Most Frequently Asked Questions On Memory Foam:
The density of a memory foam doesn't tell you that much about a particular memory foam. All it can tell you for sure is the weight of a cube of that foam that is one foot in each dimension. So a 4 lb memory foam is one in which a one foot cube of this foam will weigh 4 lbs, a 5 lb memory foam's cube weighs 5 lbs, etc.
But a memory foam's density doesn't tell you how the foam actually feels in terms of softness/firmness, how warm it sleeps (related to how open the memory foam's cells are), the conforming feel and quality of that foam, etc.
These comfort qualities of a memory foam can vary tremendously based on that memory foam's recipe, so that one 4 lb memory foam has a very different feel and comfort than another.
That is why reading reviews is something I recommend, and while I know you need to be somewhat skeptical of reviews since they can be faked, they do give you a way to see how a particular memory foam products works for folks actually using it in their own homes.
In my experience testing memory foam mattresses, the quality of the memory foam did make a huge difference in how it rated and the latest generation memory foam we tested got much higher marks for comfort and sleep quality (including almost no issues with sleeping hot due to the much more open cell structure of this memory foam).
So in my experience, not all memory foams are created equal, and to arm yourself with information when buying memory foam I've created an in-depth Memory Foam Buyer's Guide so you can make sure to get the best possible memory foam mattress or topper pad for you.
A typical memory foam mattress is made of layers of different foams -- the simplest has a 5" - 6" "core" of more traditional foam (standard polyurethane) that is the firm, supportive portion of the mattress (uses this instead of innersprings) with a layer of memory foam (2" - 4" or so usually) on top of this to provide a soft, conforming feel to the mattress.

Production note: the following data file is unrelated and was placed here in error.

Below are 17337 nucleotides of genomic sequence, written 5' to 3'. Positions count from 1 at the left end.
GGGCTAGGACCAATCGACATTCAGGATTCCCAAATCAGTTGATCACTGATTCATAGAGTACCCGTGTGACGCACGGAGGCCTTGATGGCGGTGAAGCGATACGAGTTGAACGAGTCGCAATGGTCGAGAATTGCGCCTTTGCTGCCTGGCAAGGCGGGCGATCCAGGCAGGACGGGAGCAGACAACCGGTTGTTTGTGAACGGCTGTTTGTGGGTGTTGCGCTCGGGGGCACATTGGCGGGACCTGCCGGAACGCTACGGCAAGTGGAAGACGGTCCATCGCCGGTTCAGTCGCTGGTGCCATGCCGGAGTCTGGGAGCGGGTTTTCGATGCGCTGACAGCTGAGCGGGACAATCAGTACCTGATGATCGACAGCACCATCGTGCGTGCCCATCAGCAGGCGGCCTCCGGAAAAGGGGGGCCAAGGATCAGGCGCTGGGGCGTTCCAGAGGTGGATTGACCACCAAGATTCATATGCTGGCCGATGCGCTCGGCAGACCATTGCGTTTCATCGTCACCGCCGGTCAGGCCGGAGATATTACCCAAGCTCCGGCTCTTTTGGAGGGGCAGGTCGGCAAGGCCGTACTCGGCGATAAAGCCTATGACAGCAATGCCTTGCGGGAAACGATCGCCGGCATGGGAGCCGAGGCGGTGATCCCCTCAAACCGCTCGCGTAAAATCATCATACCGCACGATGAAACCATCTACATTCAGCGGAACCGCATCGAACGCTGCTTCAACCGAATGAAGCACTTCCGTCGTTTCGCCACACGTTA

But the quality of these materials and sizes of these layers can vary tremendously, and you do pay more for a memory foam mattress that uses denser foams in it (which will last longer and typically be more comfortable, but since they use more material in them cost a fair amount more).
Most memory foam mattresses tend to go with a less expensive core foam since people don't really think about this or feel it much at first, but since this is the support layer of the mattress having a higher density core foam can make a big difference in the overall comfort and feel of the mattress and also its longevity. I recommend going with at least a 1.8 lb density core foam, and in the memory foam mattresses I've carried I've had 2.3 lb core foam at least.
Memory foam is a bit denser and again density costs more, so some memory foam mattresses go with 2 lb or 3 lb memory foam to keep costs down. And again these can feel ok at first, but don't last over time or provide the kind of sustained comfort of 4 lb or 5 lb memory foam. So look for these sort of denser memory foam layers when you are shopping for your memory foam mattress.
Gel foams are hyped as the latest, greatest thing in sleep technology. But they are not pure gel -- they are in fact memory foams with some gel beads or gel liquid in them.
And this gel makes the memory foam feel stiffer -- and to me, is a lot less comfortable than pure memory foam.
So why do people think gel foam is superior to pure memory foam? It is because gel foam is said to sleep cooler than memory foam.
And while sleeping hot on memory foam was something I heard about when I started over 20 years ago, I barely ever got a complaint over the last few years since we used a latest generation memory foam that had a much more open cell structure than standard memory foams.
This latest generation memory foam is more expensive than standard memory foams, but gives the best of both worlds in that it has the comfort of pure memory foam and doesn't sleep hot since the open cell structure provides much better airflow than standard memory foams (the manufacturer says 95% better airflow)
So I never used gel foams in our products since this latest generation memory foam had much better comfort and feel than gel foams, or customer ratings and reviews were really high (with 96% of reviewers saying they would recommend our mattress to a friend), and I had almost no complaints that the memory foam slept hot (literally, I could count them on one hand each year).
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